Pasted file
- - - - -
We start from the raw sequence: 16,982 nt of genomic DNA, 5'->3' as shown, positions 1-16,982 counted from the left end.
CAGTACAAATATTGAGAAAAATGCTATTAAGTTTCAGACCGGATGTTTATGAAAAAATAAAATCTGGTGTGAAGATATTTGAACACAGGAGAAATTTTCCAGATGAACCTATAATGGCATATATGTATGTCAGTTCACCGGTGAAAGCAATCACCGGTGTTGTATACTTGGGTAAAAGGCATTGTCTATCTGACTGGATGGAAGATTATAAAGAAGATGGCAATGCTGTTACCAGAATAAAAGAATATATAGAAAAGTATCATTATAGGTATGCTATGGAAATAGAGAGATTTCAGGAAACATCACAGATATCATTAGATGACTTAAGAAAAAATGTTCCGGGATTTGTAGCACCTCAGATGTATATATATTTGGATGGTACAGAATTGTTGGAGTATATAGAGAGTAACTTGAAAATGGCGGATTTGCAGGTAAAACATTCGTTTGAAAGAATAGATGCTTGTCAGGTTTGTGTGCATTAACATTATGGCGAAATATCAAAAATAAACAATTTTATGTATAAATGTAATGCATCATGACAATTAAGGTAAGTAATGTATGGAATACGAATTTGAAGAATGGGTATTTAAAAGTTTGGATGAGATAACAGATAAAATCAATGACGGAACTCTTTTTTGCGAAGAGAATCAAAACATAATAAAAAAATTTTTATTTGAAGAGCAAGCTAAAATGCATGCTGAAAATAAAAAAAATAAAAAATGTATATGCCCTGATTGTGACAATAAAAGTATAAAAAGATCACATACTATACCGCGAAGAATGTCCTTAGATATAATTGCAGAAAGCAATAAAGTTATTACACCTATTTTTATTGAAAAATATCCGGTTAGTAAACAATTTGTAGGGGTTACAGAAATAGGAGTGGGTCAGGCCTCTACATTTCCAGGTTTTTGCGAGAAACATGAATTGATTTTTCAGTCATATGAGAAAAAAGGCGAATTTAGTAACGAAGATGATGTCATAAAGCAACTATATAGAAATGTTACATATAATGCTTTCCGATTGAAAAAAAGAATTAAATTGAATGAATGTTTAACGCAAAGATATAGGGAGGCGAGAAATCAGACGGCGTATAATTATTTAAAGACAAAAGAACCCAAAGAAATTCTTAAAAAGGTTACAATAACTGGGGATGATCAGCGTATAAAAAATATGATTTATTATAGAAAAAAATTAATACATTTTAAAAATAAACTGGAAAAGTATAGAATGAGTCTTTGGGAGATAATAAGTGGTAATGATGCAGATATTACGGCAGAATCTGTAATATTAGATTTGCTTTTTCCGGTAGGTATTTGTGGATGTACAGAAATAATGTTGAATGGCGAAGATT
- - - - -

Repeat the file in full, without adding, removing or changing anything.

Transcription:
We start from the raw sequence: 16,982 nt of genomic DNA, 5'->3' as shown, positions 1-16,982 counted from the left end.
CAGTACAAATATTGAGAAAAATGCTATTAAGTTTCAGACCGGATGTTTATGAAAAAATAAAATCTGGTGTGAAGATATTTGAACACAGGAGAAATTTTCCAGATGAACCTATAATGGCATATATGTATGTCAGTTCACCGGTGAAAGCAATCACCGGTGTTGTATACTTGGGTAAAAGGCATTGTCTATCTGACTGGATGGAAGATTATAAAGAAGATGGCAATGCTGTTACCAGAATAAAAGAATATATAGAAAAGTATCATTATAGGTATGCTATGGAAATAGAGAGATTTCAGGAAACATCACAGATATCATTAGATGACTTAAGAAAAAATGTTCCGGGATTTGTAGCACCTCAGATGTATATATATTTGGATGGTACAGAATTGTTGGAGTATATAGAGAGTAACTTGAAAATGGCGGATTTGCAGGTAAAACATTCGTTTGAAAGAATAGATGCTTGTCAGGTTTGTGTGCATTAACATTATGGCGAAATATCAAAAATAAACAATTTTATGTATAAATGTAATGCATCATGACAATTAAGGTAAGTAATGTATGGAATACGAATTTGAAGAATGGGTATTTAAAAGTTTGGATGAGATAACAGATAAAATCAATGACGGAACTCTTTTTTGCGAAGAGAATCAAAACATAATAAAAAAATTTTTATTTGAAGAGCAAGCTAAAATGCATGCTGAAAATAAAAAAAATAAAAAATGTATATGCCCTGATTGTGACAATAAAAGTATAAAAAGATCACATACTATACCGCGAAGAATGTCCTTAGATATAATTGCAGAAAGCAATAAAGTTATTACACCTATTTTTATTGAAAAATATCCGGTTAGTAAACAATTTGTAGGGGTTACAGAAATAGGAGTGGGTCAGGCCTCTACATTTCCAGGTTTTTGCGAGAAACATGAATTGATTTTTCAGTCATATGAGAAAAAAGGCGAATTTAGTAACGAAGATGATGTCATAAAGCAACTATATAGAAATGTTACATATAATGCTTTCCGATTGAAAAAAAGAATTAAATTGAATGAATGTTTAACGCAAAGATATAGGGAGGCGAGAAATCAGACGGCGTATAATTATTTAAAGACAAAAGAACCCAAAGAAATTCTTAAAAAGGTTACAATAACTGGGGATGATCAGCGTATAAAAAATATGATTTATTATAGAAAAAAATTAATACATTTTAAAAATAAACTGGAAAAGTATAGAATGAGTCTTTGGGAGATAATAAGTGGTAATGATGCAGATATTACGGCAGAATCTGTAATATTAGATTTGCTTTTTCCGGTAGGTATTTGTGGATGTACAGAAATAATGTTGAATGGCGAAGATT